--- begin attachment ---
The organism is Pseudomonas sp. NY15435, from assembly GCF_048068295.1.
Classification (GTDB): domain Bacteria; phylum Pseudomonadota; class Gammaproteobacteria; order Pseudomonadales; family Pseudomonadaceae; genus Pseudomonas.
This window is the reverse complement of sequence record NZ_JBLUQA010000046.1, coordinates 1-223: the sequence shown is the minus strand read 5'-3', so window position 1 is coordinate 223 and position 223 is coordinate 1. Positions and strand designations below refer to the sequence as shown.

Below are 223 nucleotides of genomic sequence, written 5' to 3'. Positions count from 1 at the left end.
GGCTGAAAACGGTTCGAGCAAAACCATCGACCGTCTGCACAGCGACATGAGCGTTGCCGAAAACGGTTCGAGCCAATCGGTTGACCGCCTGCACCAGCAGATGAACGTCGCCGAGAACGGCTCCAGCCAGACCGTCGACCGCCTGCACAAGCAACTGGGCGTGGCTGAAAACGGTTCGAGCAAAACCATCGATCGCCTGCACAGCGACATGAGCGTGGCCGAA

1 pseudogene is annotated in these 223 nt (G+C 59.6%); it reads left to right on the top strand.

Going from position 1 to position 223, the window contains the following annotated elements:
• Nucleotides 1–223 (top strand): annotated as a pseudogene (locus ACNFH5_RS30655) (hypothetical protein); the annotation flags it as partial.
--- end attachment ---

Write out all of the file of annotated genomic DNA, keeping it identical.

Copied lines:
The organism is Pseudomonas sp. NY15435, from assembly GCF_048068295.1.
Classification (GTDB): domain Bacteria; phylum Pseudomonadota; class Gammaproteobacteria; order Pseudomonadales; family Pseudomonadaceae; genus Pseudomonas.
This window is the reverse complement of sequence record NZ_JBLUQA010000046.1, coordinates 1-223: the sequence shown is the minus strand read 5'-3', so window position 1 is coordinate 223 and position 223 is coordinate 1. Positions and strand designations below refer to the sequence as shown.

Below are 223 nucleotides of genomic sequence, written 5' to 3'. Positions count from 1 at the left end.
GGCTGAAAACGGTTCGAGCAAAACCATCGACCGTCTGCACAGCGACATGAGCGTTGCCGAAAACGGTTCGAGCCAATCGGTTGACCGCCTGCACCAGCAGATGAACGTCGCCGAGAACGGCTCCAGCCAGACCGTCGACCGCCTGCACAAGCAACTGGGCGTGGCTGAAAACGGTTCGAGCAAAACCATCGATCGCCTGCACAGCGACATGAGCGTGGCCGAA

1 pseudogene is annotated in these 223 nt (G+C 59.6%); it reads left to right on the top strand.

Going from position 1 to position 223, the window contains the following annotated elements:
• Nucleotides 1–223 (top strand): annotated as a pseudogene (locus ACNFH5_RS30655) (hypothetical protein); the annotation flags it as partial.